October 24, 2016
        Hollywood Contenders: New Oscar Predictions for October                Nicole Kidman, Hugh Grant, Naomie Harris, Lily Collins get Honors at 20th Annual Hollywood Film Awards                "Manchester by the Sea" leads the Gotham Award nominations                Tom Ford, Marc Platt and Kenneth Lonergan to be Honored at 20th Annual Hollywood Film Awards                Tom Cruise is in his action hero comfort zone with "Jack Reacher: Never Go Back"                "Moonlight" could be A24's big Oscar horse this year                Ewan McGregor steps behind the camera with "American Pastoral"                Hollywood Contenders: A second crack at Golden Globe predictions for 2016                "The Accountant" seeks to help give Ben Affleck another blockbuster                85 countries will be competing for Best Foreign Language Feature nominations at the Oscars                Tom Hanks to receive Hollywood Actor Award for "Sully" @ Hollywood Film Awards                "Certain Women" showcases Laura Dern, Kristen Stewart, and Michelle Williams                Ben Affleck is perhaps Hollywood's biggest and most diverse superstar                "The Birth of a Nation" looks to survive controversy and contend for awards                "The Girl on the Train" hopes to transport Emily Blunt to the Oscar race        

Does “Toy Story 3” success guarantee we’ll see a fourth film?

By Sean O’Connell
Hollywoodnews.com: As expected, “Toy Story 3” retained the top spot at the box office in its second weekend, earning an impressive $59 million to push its overall domestic cume to an estimated $226.5 million. It edged out Adam Sandler’s ensemble comedy “Grown Ups” ($41 million) and crushed the Tom Cruise-Cameron Diaz combo comedy “Knight & Day” ($27 million since its Wednesday opening).

After two weeks, “Toy Story 3” is the seventh-highest-grossing Pixar film, but it soon will soar past “Cars” ($244M) and the second “Toy Story” film ($245M). It’s obviously setting its sights on “Finding Nemo,” which — at $339.7 million — holds the crown as Pixar’s top earner.

Can “Toy Story 3” top it? Absolutely. The bump in 3-D ticket prices helps. So does positive word of mouth on the sequel, and a veritable lack of family-friendly competition at the box office until Fox’s “Despicable Me” opens in July.

But does the critical and commercial success of “Toy Story 3” ensure that Pixar will go back to the well for a fourth installment?

The short answer? No. The long answer? It’s unlikely, but certainly possible.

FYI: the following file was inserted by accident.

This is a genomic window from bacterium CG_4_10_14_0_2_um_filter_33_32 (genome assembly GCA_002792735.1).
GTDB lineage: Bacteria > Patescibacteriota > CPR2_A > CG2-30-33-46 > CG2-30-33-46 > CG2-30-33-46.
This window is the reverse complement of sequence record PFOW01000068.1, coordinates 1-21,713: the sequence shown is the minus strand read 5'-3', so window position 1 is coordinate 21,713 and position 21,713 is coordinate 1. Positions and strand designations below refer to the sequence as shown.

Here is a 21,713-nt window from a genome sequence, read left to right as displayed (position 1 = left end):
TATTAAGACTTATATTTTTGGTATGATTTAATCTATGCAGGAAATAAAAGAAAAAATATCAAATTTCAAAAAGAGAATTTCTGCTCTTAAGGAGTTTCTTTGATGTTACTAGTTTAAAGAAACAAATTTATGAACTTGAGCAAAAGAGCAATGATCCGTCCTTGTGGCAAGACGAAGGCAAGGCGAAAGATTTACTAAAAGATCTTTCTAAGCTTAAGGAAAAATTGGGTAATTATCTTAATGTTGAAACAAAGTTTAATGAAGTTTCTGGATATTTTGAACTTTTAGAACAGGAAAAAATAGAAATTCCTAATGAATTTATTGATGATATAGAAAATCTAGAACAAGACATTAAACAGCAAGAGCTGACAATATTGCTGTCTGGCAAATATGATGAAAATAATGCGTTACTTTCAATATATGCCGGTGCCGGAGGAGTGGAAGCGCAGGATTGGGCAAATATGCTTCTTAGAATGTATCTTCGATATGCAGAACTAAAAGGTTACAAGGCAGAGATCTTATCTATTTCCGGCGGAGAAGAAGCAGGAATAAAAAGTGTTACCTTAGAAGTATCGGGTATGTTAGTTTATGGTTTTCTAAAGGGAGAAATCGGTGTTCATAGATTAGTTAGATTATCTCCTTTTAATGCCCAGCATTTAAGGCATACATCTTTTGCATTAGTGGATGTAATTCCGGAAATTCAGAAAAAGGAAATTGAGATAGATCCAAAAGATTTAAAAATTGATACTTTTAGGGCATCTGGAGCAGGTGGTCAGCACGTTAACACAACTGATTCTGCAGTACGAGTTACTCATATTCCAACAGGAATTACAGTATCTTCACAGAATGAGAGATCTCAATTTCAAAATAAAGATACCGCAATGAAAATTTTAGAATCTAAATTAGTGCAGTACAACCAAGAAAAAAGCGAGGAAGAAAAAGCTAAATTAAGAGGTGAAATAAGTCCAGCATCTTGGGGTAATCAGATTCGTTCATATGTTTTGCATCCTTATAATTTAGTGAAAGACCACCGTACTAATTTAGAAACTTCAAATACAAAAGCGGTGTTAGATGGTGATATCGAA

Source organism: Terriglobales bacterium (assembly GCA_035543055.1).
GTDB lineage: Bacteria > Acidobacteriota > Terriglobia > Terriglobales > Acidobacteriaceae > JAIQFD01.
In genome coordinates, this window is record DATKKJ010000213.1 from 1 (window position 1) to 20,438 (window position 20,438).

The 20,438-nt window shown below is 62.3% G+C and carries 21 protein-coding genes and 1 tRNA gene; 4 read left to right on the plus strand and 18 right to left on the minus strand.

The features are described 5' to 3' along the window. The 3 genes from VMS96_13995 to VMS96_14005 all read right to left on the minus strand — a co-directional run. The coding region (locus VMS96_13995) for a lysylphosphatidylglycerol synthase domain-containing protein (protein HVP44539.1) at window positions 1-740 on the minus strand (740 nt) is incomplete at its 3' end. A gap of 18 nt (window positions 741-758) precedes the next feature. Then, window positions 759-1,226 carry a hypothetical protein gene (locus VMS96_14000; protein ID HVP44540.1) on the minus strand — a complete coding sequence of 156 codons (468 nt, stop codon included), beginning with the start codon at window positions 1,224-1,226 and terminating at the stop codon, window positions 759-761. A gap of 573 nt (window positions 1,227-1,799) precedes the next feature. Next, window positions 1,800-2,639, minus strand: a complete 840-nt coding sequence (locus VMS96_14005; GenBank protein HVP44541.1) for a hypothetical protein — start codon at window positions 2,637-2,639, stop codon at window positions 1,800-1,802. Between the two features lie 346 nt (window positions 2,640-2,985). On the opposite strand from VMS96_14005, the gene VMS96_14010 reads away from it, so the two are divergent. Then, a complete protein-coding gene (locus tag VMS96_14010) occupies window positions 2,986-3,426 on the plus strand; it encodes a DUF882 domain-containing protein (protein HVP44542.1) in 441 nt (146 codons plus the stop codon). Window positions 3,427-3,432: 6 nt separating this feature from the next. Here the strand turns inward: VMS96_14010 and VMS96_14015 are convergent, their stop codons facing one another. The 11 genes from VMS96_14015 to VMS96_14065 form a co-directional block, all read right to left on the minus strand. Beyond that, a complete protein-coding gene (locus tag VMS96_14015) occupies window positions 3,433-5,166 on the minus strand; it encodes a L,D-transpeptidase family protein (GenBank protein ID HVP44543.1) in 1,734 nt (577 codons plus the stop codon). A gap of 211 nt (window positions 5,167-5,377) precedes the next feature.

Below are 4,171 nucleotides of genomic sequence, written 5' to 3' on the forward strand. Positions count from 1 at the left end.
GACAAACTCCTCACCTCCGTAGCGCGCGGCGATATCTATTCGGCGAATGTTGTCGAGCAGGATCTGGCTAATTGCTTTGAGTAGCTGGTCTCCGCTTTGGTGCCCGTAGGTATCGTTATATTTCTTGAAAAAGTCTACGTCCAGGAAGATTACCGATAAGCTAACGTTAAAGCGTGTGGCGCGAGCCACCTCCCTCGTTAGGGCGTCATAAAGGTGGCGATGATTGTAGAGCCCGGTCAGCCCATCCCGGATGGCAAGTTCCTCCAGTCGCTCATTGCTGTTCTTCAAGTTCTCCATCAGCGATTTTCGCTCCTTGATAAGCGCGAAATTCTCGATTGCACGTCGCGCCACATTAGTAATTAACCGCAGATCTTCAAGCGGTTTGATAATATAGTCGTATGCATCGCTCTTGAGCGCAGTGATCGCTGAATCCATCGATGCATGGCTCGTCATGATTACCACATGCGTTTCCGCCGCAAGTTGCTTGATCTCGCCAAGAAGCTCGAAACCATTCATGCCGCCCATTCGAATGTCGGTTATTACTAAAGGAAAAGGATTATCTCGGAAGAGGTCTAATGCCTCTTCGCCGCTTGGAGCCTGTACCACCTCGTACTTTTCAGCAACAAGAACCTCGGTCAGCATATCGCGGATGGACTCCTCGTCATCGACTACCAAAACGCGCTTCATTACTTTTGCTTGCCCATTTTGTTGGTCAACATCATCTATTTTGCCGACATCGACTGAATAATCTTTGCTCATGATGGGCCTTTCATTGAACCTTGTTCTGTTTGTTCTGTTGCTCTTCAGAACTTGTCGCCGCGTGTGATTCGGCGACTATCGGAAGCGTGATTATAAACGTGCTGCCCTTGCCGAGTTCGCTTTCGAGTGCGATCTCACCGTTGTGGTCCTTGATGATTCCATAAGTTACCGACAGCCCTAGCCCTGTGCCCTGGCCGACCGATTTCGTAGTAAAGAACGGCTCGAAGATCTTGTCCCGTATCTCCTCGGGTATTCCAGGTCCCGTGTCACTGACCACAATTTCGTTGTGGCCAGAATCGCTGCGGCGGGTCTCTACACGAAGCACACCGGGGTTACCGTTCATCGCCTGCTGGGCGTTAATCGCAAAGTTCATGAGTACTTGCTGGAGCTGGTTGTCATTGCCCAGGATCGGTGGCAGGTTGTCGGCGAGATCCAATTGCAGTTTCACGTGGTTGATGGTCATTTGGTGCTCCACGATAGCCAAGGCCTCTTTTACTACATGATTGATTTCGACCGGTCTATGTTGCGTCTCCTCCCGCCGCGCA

It’s understandable why you’d assume Pixar would crank out another “Toy Story” to meet the obvious need of the general public. Audiences have turned out in droves for another Woody and Buzz adventure, and this film ends with both a satisfying conclusion and a potential story launch with new characters. Plus, studios often belly back up to the family-animation table when crumbs (cash) remains on the table. For the most recent example, see the fourth “Shrek” film. Actually, don’t.

But Pixar typically doesn’t “crank out” films to meet a stated need. If anything, the studio seems like it would pour its profits from the “Toy Story” franchise to develop new, different characters and franchises.

Except a quick peek at Pixar’s slate reveals a handful of sequels. “Cars 2” is on the production schedule for 2011. A second “Monsters Inc.” has been announced. The only original film Pixar reportedly has in development is Brenda Chapman’s “Brave,” about a feminine, Scottish archer voiced by Reese Witherspoon.

I want to believe Pixar will remain above the cash-grabbing sequel game. And yet, when the studio has caved in and created sequels to their most popular films (the “Toy Story” comedies), they’ve been excellent. So is sequel such a bad word in Emmeryville? “Cars 2” will go a long way to convincing us that Pixar treats each of its sequels as they would an original story. Right now, my faith is in the animation studio. They have earned it. But sooner or later, they’re going to have to start behaving like the rest of their mediocre competition.


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About Sean O'Connell

Sean O'Connell is a nationally recognized film critic. His reviews have been published in print ('The Washington Post,' 'USA Today') and online (AMC FilmCritic.com, MSN's Citysearch) since 1996. He's a weekly contributor to several national radio programs. He is a longstanding member of the Broadcast Film Critics Association (BFCA), the Online Film Critics Society (OFCS), and the Southeastern Film Critics View all articles by Sean O'Connell Association (SEFCA).

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